As you file your taxes each year for your small business, it’s always your goal to include all the information you have and ensure its accuracy. You want to pay your fair share but take advantage of all the deductions available to you. There may come a time when you need to make changes to tax forms you’ve already filed with the Canada Revenue Agency (CRA). Don’t panic! It’s not as uncommon as you think.
How to Amend Your Tax Return
If you’re an independent contractor or a small business owner and you made an error on Form T2125 (Statement of Business or Professional Activities), you can amend your return online. The Canada Revenue Agency must accept the return prior to you making changes. You can’t amend a return that’s older than 10 years.
Just log into My Account and select “Change My Return” to initiate changes. If you prefer to request a change via the post, use Form T1-ADJ (T1 Adjustment Request) or send a letter with the details of your request along with documents to support the request.
There aren’t any forms to request changes to a corporate tax return. Instead, you need to write a letter to your local tax centre. Things to include in the letter are:
- Name of your corporation
- Business Number
- Tax year
- Summary of the changes
Also, include financial documents to back up your claims and copies of any schedules that need modification. After processing your request, the CRA either issues a reassessment showing which changes they accepted or a letter explaining why they rejected your changes.
If you forgot to report income, claim a deduction, or include other information on your return, you can start this process as soon as the CRA assesses your original return. In most cases, the process to amend a business tax return is pretty straightforward.
Voluntary Disclosures Program for CRA Tax Amendment
The CRA offers the Voluntary Disclosures Program, giving taxpayers, including small business owners, a chance to make changes to a previously filed tax return or to file a missed tax return without penalties. After submitting your disclosure, the CRA may contact you to request additional information. You must provide the information within the period they specify on the letter.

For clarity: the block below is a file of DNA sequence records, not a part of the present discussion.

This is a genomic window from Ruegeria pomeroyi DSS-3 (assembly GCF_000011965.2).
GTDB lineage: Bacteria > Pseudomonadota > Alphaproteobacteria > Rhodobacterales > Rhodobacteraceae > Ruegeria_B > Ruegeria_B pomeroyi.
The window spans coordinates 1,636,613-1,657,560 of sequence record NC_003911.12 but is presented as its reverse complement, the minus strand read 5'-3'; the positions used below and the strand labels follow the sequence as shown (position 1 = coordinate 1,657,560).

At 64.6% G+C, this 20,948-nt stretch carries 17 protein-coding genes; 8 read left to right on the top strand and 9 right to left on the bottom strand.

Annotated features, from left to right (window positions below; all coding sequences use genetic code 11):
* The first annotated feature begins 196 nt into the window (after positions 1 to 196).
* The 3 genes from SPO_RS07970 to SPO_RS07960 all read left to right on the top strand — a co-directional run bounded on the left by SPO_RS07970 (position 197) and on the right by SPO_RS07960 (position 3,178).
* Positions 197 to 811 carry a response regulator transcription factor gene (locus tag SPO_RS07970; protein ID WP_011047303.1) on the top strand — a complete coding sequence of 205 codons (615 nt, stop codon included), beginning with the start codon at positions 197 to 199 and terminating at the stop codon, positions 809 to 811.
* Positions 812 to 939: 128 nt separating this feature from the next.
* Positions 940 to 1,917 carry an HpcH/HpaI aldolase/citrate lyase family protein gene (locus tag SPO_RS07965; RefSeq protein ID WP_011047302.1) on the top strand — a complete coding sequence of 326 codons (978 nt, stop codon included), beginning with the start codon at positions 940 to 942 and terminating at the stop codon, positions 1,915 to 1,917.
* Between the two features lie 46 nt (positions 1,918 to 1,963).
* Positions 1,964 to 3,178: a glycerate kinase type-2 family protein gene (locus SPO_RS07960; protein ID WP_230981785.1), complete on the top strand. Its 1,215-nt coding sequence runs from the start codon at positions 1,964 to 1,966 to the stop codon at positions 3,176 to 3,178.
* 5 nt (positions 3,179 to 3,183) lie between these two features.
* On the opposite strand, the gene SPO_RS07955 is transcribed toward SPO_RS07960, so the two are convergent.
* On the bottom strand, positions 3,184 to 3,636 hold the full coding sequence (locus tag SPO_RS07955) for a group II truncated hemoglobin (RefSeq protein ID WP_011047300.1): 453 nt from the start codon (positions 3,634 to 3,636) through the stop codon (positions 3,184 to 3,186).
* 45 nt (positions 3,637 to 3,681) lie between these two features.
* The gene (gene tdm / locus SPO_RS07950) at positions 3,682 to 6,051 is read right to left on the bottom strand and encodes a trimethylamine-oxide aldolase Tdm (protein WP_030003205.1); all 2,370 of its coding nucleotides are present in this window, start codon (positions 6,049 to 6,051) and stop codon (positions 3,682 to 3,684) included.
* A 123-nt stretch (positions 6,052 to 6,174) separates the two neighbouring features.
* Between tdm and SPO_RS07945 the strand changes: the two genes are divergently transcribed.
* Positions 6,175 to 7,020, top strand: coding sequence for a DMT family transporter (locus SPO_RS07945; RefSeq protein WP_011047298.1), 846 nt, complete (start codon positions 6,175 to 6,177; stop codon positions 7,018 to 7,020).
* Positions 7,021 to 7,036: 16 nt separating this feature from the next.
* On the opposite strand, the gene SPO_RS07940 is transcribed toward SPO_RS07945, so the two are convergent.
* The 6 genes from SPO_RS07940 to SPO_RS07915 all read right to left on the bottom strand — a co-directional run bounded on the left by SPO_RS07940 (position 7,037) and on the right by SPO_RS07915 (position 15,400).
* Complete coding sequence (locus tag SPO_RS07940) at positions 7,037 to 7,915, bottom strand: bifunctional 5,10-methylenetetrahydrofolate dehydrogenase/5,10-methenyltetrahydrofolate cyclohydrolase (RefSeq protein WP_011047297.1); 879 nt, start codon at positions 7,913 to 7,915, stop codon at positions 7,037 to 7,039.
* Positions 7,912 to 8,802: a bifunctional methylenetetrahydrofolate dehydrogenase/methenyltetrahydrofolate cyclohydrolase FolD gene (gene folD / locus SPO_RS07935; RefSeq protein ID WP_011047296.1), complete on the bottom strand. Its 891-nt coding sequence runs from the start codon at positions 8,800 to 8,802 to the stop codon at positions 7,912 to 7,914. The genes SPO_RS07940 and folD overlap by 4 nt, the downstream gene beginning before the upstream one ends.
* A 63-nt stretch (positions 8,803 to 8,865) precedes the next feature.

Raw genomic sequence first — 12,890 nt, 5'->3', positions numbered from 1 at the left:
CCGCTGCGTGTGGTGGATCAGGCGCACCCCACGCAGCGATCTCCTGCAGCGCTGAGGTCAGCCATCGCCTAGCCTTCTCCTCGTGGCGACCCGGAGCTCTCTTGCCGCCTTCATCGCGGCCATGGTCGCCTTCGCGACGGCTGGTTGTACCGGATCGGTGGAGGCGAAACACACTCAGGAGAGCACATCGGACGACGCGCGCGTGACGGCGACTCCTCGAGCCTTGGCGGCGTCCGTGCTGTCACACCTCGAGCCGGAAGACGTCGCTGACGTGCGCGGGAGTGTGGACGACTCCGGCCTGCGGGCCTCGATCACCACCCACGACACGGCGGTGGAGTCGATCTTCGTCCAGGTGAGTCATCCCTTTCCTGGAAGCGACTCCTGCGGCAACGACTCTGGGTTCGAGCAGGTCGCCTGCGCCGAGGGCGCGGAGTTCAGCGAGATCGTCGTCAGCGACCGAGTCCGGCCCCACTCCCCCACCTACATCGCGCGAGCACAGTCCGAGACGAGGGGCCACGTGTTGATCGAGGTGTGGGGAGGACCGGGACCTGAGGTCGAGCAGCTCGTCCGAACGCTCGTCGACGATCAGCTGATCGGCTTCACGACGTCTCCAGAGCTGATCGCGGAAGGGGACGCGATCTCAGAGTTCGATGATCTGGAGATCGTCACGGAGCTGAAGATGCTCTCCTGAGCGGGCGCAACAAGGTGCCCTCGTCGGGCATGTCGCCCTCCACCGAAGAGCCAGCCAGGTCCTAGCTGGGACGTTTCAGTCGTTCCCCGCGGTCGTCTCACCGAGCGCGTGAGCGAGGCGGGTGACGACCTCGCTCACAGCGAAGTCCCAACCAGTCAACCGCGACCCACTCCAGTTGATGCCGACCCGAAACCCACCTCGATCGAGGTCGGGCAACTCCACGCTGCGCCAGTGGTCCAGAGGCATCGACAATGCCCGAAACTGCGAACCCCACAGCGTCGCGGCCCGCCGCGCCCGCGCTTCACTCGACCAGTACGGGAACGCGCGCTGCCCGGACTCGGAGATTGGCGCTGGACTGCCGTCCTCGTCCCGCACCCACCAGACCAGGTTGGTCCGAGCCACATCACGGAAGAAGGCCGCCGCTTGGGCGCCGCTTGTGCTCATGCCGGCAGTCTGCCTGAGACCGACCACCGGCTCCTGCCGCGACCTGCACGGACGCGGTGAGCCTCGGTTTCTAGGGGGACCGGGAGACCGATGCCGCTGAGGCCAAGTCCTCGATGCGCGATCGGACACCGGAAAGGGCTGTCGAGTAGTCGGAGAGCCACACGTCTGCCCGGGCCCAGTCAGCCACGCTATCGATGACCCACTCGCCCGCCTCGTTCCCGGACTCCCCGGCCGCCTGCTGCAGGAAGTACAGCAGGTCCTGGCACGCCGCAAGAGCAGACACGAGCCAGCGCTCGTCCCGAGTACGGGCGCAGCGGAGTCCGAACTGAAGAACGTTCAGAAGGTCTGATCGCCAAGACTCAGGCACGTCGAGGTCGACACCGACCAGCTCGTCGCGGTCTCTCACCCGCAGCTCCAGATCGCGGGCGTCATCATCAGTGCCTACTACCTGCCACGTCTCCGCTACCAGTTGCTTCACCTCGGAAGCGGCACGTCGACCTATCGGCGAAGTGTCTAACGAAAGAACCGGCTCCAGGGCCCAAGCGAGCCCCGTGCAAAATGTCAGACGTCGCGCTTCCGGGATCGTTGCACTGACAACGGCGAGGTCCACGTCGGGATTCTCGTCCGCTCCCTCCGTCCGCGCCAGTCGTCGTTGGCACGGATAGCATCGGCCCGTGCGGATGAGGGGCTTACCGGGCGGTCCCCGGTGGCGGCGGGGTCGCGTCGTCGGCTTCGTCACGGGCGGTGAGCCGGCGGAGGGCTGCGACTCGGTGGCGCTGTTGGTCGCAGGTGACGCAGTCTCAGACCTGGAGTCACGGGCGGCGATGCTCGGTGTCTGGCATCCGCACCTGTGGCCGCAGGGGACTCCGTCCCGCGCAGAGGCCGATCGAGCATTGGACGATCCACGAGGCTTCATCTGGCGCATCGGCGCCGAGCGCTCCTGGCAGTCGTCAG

If the CRA accepts your disclosure, you must pay the tax you owe as soon as possible or receive a charge for interest on the amount you owe. If the CRA refuses your disclosure after you provide all of the required information, you may write to the assistant director of the tax centre that made the decision to request a review of your file.
One reason you might need to amend your return is because you failed to identify a material event or transaction properly when filing. Materiality is a business concept that relates to the importance of your recording an event or transaction. You must enter all financial transactions correctly and on time. When this doesn't occur, your business must ask itself whether it’s worth fixing the error and address the issue of materiality.
Example of Materiality
Suppose you’re entering your wage expenses for the period into your financial system. Some employees took time off, so their pay was split between various expense accounts. Upon posting the charges, you realize an additional $7 was coded to vacation expenses instead of regular wages. With such a low dollar amount, you may decide not to correct the error and let it stand the way you originally recorded it. Because this is a small amount relative to your overall payroll accounting, you may use your judgment to determine that this error is immaterial.
Purpose of Addressing Materiality